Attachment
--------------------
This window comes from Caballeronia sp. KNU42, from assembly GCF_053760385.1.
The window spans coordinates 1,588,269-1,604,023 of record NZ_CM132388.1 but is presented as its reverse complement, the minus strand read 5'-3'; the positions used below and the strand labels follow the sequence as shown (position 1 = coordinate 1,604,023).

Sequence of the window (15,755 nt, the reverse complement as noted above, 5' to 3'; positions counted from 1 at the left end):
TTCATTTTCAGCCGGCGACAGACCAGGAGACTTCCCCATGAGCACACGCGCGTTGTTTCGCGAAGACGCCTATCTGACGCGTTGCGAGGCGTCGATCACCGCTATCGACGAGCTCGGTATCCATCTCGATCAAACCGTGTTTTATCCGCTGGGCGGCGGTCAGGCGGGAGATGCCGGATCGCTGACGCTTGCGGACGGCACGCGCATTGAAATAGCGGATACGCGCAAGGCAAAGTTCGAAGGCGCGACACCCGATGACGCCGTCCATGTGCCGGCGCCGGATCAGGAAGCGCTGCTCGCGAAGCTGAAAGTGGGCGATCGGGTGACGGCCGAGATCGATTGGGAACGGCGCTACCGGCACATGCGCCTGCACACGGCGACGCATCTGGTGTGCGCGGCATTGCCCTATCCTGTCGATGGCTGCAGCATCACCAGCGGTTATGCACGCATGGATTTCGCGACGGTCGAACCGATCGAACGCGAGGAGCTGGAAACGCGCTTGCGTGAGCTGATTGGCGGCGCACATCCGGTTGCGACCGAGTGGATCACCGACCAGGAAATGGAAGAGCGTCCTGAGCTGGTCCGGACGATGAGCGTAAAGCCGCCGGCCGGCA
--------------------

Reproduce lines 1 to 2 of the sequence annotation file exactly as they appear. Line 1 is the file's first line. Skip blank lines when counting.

This window comes from Caballeronia sp. KNU42, from assembly GCF_053760385.1.
The window spans coordinates 1,588,269-1,604,023 of record NZ_CM132388.1 but is presented as its reverse complement, the minus strand read 5'-3'; the positions used below and the strand labels follow the sequence as shown (position 1 = coordinate 1,604,023).